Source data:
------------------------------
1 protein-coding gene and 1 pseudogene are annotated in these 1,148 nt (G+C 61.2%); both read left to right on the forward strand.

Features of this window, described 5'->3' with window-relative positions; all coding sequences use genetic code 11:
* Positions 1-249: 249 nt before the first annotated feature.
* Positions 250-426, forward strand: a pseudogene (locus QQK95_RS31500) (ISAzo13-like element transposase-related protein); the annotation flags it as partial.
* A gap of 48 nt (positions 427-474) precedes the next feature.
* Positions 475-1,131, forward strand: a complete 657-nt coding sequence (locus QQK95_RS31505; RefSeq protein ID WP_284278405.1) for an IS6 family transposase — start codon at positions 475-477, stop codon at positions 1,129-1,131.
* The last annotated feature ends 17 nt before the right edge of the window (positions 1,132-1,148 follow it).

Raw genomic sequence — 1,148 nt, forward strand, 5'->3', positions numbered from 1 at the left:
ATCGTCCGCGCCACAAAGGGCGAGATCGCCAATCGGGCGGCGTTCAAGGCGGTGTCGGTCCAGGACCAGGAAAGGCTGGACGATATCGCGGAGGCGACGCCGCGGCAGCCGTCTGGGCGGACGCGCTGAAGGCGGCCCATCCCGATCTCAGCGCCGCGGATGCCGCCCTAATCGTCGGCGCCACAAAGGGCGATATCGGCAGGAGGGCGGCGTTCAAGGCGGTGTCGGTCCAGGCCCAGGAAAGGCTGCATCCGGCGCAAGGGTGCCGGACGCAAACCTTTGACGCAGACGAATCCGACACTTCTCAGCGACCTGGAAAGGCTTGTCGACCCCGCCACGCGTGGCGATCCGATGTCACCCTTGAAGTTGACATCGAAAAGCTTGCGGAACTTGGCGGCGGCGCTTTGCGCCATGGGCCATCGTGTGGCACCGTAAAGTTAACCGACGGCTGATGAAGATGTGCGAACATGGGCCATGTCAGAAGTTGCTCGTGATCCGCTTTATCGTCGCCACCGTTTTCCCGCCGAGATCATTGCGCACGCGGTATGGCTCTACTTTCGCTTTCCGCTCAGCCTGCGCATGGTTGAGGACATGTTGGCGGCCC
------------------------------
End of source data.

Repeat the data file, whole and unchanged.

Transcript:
1 protein-coding gene and 1 pseudogene are annotated in these 1,148 nt (G+C 61.2%); both read left to right on the forward strand.

Features of this window, described 5'->3' with window-relative positions; all coding sequences use genetic code 11:
* Positions 1-249: 249 nt before the first annotated feature.
* Positions 250-426, forward strand: a pseudogene (locus QQK95_RS31500) (ISAzo13-like element transposase-related protein); the annotation flags it as partial.
* A gap of 48 nt (positions 427-474) precedes the next feature.
* Positions 475-1,131, forward strand: a complete 657-nt coding sequence (locus QQK95_RS31505; RefSeq protein ID WP_284278405.1) for an IS6 family transposase — start codon at positions 475-477, stop codon at positions 1,129-1,131.
* The last annotated feature ends 17 nt before the right edge of the window (positions 1,132-1,148 follow it).

Raw genomic sequence — 1,148 nt, forward strand, 5'->3', positions numbered from 1 at the left:
ATCGTCCGCGCCACAAAGGGCGAGATCGCCAATCGGGCGGCGTTCAAGGCGGTGTCGGTCCAGGACCAGGAAAGGCTGGACGATATCGCGGAGGCGACGCCGCGGCAGCCGTCTGGGCGGACGCGCTGAAGGCGGCCCATCCCGATCTCAGCGCCGCGGATGCCGCCCTAATCGTCGGCGCCACAAAGGGCGATATCGGCAGGAGGGCGGCGTTCAAGGCGGTGTCGGTCCAGGCCCAGGAAAGGCTGCATCCGGCGCAAGGGTGCCGGACGCAAACCTTTGACGCAGACGAATCCGACACTTCTCAGCGACCTGGAAAGGCTTGTCGACCCCGCCACGCGTGGCGATCCGATGTCACCCTTGAAGTTGACATCGAAAAGCTTGCGGAACTTGGCGGCGGCGCTTTGCGCCATGGGCCATCGTGTGGCACCGTAAAGTTAACCGACGGCTGATGAAGATGTGCGAACATGGGCCATGTCAGAAGTTGCTCGTGATCCGCTTTATCGTCGCCACCGTTTTCCCGCCGAGATCATTGCGCACGCGGTATGGCTCTACTTTCGCTTTCCGCTCAGCCTGCGCATGGTTGAGGACATGTTGGCGGCCC